How to Use the CONTOURS Code
After you load the code, the system prompts you to enter CT to start the program. To see this prompt, you may need to set your Command window size to 3 lines by dragging the Command window splitter bar appropriately. If you are using AutoCAD 2006 and you are not using the Command line area, you can still enter CT to start. Then AutoCAD will prompt you to select two polylines. How the prompts are displayed will depend on the version of AutoCAD. I tested the code for AutoCAD 2004 and 2006.

After you select the polylines, the Precision <100>: prompt is displayed, and you can select Enter to accept the default value shown of 100 points. The intermediate contour is then automatically displayed. It is assumed that the polylines (contours) run in the same direction, so they are logically parallel, and you do not therefore select any particular end of the chosen contours. The result is a polyline made up of line segments only, and you may want to convert it to a fit curve.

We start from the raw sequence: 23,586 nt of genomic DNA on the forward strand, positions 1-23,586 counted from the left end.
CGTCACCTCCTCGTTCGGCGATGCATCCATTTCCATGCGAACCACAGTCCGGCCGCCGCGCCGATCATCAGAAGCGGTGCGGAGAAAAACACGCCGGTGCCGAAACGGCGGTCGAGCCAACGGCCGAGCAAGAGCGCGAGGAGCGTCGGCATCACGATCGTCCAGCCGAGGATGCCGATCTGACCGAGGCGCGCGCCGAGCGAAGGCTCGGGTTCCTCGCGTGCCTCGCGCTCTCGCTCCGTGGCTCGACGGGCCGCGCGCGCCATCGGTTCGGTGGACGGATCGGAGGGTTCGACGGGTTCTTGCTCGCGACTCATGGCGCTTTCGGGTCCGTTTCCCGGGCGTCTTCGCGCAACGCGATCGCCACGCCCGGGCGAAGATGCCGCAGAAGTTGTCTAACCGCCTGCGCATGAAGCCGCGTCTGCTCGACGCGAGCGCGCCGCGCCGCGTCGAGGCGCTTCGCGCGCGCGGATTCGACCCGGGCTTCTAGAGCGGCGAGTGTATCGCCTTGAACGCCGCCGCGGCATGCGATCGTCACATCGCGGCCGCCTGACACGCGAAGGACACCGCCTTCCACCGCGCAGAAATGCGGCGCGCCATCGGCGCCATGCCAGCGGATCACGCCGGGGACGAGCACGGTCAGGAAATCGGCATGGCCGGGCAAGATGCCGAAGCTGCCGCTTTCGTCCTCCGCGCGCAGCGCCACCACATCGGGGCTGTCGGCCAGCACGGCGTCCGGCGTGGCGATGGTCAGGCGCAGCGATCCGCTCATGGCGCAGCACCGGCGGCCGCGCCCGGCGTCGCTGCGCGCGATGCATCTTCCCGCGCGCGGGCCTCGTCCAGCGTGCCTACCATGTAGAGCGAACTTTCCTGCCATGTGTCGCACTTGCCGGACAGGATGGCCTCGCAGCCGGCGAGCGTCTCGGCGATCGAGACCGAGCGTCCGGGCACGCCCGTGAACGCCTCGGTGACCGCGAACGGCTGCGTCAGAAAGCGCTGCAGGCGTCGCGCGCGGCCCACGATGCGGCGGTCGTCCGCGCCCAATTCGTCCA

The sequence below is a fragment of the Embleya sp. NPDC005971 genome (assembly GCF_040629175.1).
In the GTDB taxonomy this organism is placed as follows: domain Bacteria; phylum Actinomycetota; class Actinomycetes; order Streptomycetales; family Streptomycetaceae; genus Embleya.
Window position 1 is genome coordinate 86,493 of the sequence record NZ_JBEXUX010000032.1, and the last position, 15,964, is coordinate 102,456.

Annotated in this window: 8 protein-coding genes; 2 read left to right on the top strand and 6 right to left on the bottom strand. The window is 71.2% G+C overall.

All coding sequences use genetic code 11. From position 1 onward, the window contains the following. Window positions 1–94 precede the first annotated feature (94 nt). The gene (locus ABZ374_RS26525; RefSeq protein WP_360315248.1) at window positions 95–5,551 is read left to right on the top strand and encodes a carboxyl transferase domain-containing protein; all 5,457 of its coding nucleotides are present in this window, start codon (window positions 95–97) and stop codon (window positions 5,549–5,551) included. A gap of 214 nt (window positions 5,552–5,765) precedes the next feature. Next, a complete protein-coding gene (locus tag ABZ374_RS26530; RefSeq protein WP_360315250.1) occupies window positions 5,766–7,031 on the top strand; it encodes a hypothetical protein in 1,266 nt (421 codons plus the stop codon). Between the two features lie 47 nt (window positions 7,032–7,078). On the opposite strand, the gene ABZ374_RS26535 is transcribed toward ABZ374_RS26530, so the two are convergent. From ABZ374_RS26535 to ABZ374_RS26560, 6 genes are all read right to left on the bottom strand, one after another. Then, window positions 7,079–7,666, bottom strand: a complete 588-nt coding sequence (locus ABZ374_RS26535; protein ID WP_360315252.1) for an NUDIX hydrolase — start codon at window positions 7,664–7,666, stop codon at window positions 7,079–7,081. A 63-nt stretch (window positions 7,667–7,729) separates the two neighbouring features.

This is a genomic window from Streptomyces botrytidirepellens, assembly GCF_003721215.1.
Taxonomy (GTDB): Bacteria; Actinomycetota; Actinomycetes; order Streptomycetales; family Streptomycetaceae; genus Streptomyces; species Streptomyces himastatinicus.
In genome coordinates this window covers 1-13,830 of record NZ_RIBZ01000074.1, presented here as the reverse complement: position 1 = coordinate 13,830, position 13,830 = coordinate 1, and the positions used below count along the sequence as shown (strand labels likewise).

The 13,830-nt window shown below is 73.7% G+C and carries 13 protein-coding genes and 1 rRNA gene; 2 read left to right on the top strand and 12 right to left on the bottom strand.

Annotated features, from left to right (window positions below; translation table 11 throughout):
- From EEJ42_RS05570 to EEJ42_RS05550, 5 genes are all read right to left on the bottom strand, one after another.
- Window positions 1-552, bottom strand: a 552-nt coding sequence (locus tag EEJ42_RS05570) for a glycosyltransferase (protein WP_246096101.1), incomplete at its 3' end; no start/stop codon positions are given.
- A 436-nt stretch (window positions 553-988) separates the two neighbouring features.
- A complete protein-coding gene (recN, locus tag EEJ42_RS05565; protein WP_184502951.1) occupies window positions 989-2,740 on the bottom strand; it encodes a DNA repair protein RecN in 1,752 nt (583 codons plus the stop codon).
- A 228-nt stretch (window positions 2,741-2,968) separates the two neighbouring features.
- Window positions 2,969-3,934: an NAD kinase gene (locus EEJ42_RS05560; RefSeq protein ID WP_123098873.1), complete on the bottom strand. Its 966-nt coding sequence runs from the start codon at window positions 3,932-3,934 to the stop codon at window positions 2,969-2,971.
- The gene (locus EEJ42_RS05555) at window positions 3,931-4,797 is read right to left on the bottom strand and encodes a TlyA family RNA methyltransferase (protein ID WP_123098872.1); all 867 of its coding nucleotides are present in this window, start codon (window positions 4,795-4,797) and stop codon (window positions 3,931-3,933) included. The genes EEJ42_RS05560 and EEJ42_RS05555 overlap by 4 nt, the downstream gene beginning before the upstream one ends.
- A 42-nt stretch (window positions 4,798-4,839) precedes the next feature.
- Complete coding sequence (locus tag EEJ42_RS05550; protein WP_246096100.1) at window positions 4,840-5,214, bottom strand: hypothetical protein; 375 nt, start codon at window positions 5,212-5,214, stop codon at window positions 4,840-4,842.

If you encounter a problem in which the resulting intermediate contour bears no resemblance to the mid boundary, the selected polylines may not run in the same direction. To correct this problem, you need to enter RPL and select one of the contours to reverse its direction. I wrote RPL many years ago so the code is quite ancient, but it still works in AutoCAD 2004 and 2006. It probably works for any version of AutoCAD from R13 onward.

When you use RPL, a prompt tells you that the selected polyline was reversed in direction, but you will see absolutely no difference in its appearance.

Programming Notes
The number of segments in each contour polyline may vary greatly, and so it would not be possible to try to use the polyline segment endpoints as a way of interpolating the curves.